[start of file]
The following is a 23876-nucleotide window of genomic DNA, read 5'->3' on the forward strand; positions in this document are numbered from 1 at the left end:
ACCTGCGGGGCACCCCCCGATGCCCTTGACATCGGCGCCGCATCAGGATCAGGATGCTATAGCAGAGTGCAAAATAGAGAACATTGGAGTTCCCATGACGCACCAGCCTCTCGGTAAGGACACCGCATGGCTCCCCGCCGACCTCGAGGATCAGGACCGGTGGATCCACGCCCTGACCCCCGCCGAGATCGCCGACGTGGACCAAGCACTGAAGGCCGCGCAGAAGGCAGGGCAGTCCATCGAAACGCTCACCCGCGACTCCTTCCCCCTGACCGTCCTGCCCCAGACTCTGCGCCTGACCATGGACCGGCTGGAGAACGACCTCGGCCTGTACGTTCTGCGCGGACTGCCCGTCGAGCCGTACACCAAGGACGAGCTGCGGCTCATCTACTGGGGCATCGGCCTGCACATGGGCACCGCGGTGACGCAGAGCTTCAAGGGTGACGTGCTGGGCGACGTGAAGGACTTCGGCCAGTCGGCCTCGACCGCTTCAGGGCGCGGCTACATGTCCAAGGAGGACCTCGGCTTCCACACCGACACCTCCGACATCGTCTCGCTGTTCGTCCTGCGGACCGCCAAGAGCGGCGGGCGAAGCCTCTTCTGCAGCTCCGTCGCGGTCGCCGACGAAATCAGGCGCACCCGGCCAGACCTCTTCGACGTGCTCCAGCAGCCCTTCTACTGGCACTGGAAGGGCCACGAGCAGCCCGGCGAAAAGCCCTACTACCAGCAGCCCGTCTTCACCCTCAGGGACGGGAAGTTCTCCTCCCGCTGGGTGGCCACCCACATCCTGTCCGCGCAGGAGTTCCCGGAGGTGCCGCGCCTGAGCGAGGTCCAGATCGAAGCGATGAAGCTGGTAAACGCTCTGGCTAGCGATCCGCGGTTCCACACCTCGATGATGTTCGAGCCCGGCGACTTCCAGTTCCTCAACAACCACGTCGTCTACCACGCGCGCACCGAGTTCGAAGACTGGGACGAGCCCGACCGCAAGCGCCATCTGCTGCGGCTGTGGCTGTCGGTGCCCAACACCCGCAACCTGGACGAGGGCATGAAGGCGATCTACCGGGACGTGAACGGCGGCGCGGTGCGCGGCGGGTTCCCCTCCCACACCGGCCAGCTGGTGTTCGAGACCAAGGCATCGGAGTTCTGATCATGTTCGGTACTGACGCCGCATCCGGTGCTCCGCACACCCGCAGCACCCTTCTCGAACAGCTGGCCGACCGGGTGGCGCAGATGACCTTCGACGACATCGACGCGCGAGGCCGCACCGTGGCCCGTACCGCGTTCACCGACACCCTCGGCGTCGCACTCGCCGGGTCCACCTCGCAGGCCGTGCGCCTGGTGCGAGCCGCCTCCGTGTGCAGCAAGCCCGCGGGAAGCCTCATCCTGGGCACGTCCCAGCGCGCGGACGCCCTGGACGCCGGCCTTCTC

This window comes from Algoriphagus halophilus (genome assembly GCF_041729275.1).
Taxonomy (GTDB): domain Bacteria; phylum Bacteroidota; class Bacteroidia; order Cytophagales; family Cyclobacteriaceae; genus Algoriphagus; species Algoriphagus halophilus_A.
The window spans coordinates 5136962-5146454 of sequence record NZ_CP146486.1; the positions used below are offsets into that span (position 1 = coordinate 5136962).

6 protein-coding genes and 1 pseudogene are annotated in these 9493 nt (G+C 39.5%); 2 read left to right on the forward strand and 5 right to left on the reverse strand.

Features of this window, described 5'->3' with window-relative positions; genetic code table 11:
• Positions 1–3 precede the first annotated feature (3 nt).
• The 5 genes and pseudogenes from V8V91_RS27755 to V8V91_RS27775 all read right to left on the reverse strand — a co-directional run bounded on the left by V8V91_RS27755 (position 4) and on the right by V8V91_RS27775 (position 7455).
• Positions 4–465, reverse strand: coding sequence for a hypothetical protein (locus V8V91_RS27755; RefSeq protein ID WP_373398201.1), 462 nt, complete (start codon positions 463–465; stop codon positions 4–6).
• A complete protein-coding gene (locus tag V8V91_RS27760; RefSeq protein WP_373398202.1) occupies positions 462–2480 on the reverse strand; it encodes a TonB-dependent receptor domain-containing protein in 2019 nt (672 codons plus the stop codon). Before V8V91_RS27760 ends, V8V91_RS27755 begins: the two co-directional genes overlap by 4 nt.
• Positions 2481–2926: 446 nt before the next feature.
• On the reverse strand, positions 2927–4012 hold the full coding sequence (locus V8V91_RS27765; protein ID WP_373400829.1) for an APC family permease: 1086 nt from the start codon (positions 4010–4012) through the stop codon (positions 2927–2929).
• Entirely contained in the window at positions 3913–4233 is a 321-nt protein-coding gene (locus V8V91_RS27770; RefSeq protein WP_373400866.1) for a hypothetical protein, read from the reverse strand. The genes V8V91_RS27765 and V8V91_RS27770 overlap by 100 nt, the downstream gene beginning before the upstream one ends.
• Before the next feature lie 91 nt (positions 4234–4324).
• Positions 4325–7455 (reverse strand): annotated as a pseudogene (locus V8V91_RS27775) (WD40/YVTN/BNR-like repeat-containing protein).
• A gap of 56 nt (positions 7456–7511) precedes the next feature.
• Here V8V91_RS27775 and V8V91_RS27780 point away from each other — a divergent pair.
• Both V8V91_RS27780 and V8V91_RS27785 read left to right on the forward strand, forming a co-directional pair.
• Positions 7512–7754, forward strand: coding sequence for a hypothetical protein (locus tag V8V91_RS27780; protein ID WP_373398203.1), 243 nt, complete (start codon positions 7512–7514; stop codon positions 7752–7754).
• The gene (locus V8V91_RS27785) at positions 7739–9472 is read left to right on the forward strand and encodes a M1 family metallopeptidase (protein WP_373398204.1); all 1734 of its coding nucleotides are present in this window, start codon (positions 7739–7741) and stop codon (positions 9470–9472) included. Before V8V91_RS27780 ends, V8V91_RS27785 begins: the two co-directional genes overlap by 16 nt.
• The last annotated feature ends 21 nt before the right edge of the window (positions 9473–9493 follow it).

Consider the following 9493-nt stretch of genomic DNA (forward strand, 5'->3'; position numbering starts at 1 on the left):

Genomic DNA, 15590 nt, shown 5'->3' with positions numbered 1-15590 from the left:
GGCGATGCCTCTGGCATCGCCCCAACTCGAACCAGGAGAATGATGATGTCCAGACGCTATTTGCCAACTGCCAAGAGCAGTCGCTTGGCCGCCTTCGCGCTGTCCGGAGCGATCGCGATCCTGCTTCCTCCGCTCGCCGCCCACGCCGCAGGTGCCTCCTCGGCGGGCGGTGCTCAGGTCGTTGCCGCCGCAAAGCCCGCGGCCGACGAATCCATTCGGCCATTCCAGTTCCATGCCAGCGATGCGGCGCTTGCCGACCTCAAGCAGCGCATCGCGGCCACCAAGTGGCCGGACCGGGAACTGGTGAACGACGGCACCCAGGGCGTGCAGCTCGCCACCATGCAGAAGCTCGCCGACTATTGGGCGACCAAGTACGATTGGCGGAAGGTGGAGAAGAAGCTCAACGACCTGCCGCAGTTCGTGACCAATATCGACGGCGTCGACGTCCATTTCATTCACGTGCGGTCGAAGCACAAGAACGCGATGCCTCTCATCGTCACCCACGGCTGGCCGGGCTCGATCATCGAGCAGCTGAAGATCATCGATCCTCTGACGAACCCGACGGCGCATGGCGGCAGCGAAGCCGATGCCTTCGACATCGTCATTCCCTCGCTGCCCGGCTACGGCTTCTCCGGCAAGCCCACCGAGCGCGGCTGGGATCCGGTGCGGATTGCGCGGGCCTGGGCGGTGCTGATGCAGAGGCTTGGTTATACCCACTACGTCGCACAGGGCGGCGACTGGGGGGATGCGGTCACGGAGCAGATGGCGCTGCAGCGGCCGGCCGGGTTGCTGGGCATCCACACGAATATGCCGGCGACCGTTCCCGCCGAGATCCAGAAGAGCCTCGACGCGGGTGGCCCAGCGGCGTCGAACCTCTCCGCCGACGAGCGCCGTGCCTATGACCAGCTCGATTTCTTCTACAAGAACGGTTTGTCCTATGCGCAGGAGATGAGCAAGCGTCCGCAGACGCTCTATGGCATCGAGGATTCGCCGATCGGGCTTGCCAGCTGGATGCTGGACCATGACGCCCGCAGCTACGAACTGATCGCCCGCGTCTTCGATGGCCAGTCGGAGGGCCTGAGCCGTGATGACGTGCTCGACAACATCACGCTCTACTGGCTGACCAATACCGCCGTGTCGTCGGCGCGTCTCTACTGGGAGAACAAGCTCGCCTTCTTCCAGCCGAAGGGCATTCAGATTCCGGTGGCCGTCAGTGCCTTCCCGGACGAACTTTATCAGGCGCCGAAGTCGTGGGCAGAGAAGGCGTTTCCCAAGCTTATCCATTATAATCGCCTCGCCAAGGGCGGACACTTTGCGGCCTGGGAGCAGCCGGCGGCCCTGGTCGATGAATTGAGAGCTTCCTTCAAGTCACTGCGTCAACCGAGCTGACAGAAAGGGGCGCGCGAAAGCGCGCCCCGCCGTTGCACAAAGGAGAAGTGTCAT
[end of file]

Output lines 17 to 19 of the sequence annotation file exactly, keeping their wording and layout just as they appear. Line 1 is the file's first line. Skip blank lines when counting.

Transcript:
• A gap of 56 nt (positions 7456–7511) precedes the next feature.
• Here V8V91_RS27775 and V8V91_RS27780 point away from each other — a divergent pair.
• Both V8V91_RS27780 and V8V91_RS27785 read left to right on the forward strand, forming a co-directional pair.